I could sit here for hours, listening to these songs that follow the rhythm given by the elder lama who is sitting on an elevated stool. Behind him, huge golden statues depicting the Buddha fill the back wall, and under each there are several burning candles and a large photo of the Dalai Lama. The other walls and ceiling are decorated with paintings on cotton with strong outlines that recall life scenes of the enlightened, already seen in the famous Thankas, the traditional paintings on canvas framed in fabric depicting subjects related to Buddhism. Often, the murals show scenes from mythological times: ancient lamas and mandalas, the diagrams that help the art of meditation and represent the various forces of the universe. Another of the classic subjects of the murals is the ‘wheel of life’, which represents Buddha’s infinite knowledge and wisdom, and the road that the human being has to take in order to get out of samsara, hell, and enter nirvana, heaven. Colorful silk banners with flaps showing inscriptions in Tibetan and Chinese language hang from the ceiling and on the columns. Occasionally a monk leaves the monastery only to return with bowls full of food, mostly seeds, legumes and rice, which he distributes amongst those present. I find the whole thing moving and I feel very fortunate to be able to share with them, if only for a few tens of minutes, a crumb of their disciplined lives devoted to self-sustenance, prayer and worshipping of the Buddha.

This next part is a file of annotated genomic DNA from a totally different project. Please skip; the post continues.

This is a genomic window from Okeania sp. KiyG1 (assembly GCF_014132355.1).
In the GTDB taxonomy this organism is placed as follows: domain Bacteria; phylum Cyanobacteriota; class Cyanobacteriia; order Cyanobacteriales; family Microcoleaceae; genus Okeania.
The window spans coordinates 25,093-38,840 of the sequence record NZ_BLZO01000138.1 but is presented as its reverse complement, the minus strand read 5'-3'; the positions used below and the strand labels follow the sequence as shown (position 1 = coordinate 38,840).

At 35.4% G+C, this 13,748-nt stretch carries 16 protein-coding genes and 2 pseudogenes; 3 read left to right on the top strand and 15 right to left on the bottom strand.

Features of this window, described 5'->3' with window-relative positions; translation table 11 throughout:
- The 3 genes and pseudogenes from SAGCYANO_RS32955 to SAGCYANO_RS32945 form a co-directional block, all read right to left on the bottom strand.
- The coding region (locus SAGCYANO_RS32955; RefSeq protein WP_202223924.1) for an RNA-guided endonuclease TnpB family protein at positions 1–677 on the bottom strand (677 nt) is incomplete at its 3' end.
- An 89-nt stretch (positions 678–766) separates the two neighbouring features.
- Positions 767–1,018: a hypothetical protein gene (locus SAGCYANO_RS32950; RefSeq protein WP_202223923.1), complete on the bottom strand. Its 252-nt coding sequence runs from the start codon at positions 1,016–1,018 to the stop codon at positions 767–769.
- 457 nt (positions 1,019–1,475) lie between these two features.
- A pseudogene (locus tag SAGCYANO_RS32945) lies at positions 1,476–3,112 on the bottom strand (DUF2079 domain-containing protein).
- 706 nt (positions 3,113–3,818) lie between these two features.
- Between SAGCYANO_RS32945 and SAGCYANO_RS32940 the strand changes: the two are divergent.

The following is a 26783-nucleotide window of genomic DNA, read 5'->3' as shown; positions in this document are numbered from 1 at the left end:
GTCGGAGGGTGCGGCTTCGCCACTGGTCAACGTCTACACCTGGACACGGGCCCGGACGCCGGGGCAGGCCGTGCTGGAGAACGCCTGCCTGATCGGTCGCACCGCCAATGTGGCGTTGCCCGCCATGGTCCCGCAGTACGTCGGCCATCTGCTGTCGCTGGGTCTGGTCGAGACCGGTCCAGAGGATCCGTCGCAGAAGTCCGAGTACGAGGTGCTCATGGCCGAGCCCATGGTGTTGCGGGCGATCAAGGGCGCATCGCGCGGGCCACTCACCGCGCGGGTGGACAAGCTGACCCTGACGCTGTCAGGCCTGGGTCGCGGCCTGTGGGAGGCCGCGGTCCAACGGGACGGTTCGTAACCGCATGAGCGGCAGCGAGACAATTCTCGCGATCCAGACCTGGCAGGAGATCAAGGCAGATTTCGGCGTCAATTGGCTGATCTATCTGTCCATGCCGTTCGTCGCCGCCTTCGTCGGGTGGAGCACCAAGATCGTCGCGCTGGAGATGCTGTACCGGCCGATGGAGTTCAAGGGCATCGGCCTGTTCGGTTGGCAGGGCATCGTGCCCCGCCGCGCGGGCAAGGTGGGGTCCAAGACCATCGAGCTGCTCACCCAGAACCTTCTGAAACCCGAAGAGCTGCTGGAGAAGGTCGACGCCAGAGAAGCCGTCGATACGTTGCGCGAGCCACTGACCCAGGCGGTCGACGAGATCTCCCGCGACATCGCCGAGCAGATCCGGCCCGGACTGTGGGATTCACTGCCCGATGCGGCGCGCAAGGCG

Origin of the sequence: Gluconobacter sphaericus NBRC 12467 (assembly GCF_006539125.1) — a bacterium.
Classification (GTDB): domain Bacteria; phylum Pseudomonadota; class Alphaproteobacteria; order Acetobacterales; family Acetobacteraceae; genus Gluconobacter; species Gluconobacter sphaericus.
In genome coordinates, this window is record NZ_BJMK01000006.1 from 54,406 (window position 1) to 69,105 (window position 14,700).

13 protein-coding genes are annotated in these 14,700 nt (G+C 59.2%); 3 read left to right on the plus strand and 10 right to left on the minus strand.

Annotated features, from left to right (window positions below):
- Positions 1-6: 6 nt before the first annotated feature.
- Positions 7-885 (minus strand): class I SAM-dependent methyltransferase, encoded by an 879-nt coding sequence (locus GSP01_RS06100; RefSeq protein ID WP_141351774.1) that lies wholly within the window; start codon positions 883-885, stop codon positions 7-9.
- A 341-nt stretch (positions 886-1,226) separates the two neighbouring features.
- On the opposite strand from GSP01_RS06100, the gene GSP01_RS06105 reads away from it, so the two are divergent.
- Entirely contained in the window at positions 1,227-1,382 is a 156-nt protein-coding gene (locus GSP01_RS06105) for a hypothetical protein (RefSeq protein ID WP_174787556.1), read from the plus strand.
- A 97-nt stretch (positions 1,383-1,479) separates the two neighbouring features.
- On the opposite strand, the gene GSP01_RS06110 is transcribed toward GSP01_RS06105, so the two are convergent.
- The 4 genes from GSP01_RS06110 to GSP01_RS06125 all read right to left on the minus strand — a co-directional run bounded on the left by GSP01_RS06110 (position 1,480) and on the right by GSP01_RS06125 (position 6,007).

Outside, the sun is setting relentlessly, and this is a great time for Bodhnath. The hordes of tourists go back to town and the place regains its Buddhist character of all time: the inhabitants gather to chat while they perform the ritual of walking around the stupa clockwise, as tradition commands. The shops selling Tibetan handicrafts are closing their doors.

The trip back to the city is less hard than I thought – the legs are strong now – but it is characterized by much more traffic than on the first leg. I spend the evening in the hotel, resting from the heavy day.


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About the author

Thomas has a university background in the UK and in Latin America, with studies in Languages and Humanities, Culture, Literature and Economics. He started his Asian experience as a publisher in Krabi in 2005. Thomas has been editing local newspapers and magazines in England, Spain and Thailand for more then fifteen years. He is currently working on several projects in Thailand and abroad. Apart from Thailand, Thomas has lived in Italy, England, Venezuela, Cuba, Spain and Bali. He spends most of his time in Asia. During the years Thomas has developed a great understanding of several Asian cultures and people. He is also working freelance, writing short travel stories and articles for travel magazines. Follow Thomas on